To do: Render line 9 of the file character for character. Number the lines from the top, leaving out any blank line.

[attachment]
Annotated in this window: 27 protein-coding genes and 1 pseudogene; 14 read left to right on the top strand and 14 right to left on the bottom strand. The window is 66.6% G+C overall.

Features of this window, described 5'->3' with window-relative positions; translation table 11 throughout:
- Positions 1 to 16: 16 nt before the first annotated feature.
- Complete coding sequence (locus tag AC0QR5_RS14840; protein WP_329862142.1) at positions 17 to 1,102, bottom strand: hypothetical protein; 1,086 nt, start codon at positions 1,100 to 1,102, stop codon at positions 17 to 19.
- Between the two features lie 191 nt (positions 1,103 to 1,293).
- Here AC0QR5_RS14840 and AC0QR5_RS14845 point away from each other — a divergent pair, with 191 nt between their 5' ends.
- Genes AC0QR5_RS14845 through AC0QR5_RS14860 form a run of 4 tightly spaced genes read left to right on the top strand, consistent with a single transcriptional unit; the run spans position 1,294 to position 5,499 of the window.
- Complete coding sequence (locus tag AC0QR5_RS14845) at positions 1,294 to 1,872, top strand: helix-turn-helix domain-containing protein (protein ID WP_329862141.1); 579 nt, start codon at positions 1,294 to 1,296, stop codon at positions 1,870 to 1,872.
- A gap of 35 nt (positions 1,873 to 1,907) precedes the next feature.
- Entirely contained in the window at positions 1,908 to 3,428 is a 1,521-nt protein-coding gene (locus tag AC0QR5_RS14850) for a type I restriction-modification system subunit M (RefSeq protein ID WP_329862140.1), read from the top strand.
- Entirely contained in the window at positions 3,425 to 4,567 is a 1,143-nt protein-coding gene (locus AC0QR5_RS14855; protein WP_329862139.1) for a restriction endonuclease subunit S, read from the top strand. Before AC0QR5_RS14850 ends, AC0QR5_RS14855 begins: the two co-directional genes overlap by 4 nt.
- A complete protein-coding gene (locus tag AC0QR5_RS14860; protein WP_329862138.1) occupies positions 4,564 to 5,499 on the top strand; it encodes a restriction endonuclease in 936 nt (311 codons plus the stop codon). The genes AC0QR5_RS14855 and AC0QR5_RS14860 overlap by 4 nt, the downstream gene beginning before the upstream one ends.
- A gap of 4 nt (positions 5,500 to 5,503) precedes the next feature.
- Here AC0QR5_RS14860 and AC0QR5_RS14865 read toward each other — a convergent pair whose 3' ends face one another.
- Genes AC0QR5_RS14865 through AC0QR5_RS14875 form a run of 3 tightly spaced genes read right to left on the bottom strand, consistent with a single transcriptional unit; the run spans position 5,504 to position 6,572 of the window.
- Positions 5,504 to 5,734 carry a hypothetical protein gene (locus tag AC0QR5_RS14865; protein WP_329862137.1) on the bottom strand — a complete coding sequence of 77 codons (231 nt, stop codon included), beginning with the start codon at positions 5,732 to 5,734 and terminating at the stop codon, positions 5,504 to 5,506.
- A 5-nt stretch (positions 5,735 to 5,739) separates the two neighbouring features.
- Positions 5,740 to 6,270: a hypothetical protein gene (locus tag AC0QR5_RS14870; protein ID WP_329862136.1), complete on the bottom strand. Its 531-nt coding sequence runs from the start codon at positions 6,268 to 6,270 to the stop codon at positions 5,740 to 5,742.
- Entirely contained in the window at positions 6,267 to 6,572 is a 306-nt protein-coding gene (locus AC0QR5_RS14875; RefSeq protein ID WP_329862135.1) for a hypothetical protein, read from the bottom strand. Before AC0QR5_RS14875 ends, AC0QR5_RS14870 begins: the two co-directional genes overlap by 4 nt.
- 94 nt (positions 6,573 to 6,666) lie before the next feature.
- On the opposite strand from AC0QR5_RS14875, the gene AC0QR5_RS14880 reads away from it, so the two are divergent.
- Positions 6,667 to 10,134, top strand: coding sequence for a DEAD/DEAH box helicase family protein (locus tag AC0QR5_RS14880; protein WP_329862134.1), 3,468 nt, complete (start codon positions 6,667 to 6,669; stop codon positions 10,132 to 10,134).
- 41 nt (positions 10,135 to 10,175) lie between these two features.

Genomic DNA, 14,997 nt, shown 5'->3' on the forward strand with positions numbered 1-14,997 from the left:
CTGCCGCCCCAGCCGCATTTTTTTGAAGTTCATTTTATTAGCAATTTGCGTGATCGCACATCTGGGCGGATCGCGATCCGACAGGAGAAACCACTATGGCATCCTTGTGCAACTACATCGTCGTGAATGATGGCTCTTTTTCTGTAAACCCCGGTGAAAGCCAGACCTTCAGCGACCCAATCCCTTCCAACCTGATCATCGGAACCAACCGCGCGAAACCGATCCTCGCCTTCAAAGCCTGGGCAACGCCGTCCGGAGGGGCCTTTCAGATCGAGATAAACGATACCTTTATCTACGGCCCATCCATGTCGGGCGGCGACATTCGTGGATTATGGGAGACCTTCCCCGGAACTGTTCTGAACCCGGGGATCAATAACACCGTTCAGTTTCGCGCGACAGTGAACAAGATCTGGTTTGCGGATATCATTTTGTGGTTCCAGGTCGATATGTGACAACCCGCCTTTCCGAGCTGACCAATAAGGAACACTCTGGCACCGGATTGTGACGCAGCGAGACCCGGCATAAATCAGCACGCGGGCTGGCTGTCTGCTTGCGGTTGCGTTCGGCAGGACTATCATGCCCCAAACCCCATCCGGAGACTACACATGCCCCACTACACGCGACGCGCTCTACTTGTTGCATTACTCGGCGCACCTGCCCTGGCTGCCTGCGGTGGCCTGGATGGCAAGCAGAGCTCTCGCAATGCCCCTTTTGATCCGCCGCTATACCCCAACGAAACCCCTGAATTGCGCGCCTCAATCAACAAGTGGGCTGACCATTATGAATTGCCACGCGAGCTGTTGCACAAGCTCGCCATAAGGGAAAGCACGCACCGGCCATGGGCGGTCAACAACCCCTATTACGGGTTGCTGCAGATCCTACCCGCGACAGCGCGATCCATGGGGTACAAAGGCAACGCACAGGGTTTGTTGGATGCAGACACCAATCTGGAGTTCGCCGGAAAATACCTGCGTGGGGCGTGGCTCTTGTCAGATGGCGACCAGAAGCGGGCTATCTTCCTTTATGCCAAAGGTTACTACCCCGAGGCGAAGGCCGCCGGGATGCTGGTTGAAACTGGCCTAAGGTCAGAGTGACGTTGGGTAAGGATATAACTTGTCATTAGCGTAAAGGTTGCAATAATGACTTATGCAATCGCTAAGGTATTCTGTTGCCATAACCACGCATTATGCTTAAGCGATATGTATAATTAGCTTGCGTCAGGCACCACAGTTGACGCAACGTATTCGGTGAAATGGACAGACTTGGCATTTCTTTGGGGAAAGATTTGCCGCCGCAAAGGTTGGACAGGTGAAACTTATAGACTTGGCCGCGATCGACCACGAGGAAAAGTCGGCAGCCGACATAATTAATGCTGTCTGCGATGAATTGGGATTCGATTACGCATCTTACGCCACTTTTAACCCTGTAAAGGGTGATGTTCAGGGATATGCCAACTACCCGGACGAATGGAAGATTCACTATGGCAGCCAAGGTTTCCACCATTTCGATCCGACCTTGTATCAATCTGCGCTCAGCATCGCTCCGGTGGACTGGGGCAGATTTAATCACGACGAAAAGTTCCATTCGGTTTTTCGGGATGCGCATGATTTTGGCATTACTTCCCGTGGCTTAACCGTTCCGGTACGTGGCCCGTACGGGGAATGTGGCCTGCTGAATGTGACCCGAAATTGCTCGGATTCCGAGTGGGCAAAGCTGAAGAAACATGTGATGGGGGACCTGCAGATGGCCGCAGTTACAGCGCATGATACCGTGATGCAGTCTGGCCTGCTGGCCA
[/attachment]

- A gap of 35 nt (positions 1,873 to 1,907) precedes the next feature.